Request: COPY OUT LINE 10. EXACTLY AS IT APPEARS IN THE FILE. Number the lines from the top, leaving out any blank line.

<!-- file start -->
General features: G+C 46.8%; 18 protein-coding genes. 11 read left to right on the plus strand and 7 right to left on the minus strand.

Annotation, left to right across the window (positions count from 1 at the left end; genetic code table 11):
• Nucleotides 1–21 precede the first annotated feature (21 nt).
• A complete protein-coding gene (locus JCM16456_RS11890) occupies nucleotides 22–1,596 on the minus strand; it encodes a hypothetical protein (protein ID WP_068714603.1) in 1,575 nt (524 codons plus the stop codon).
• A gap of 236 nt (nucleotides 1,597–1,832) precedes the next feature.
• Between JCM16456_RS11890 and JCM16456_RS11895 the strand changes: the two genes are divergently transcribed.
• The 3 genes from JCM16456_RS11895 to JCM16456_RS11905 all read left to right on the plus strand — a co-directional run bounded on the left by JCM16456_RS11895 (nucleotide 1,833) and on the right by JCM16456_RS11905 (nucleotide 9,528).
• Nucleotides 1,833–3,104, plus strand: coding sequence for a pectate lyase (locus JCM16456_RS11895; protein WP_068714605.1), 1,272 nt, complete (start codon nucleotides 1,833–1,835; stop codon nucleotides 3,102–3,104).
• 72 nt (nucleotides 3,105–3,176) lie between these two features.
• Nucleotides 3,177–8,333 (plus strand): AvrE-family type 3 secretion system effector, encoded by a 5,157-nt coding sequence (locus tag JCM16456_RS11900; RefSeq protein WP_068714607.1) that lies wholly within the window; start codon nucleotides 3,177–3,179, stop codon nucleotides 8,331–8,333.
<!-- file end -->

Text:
• Nucleotides 3,177–8,333 (plus strand): AvrE-family type 3 secretion system effector, encoded by a 5,157-nt coding sequence (locus tag JCM16456_RS11900; RefSeq protein WP_068714607.1) that lies wholly within the window; start codon nucleotides 3,177–3,179, stop codon nucleotides 8,331–8,333.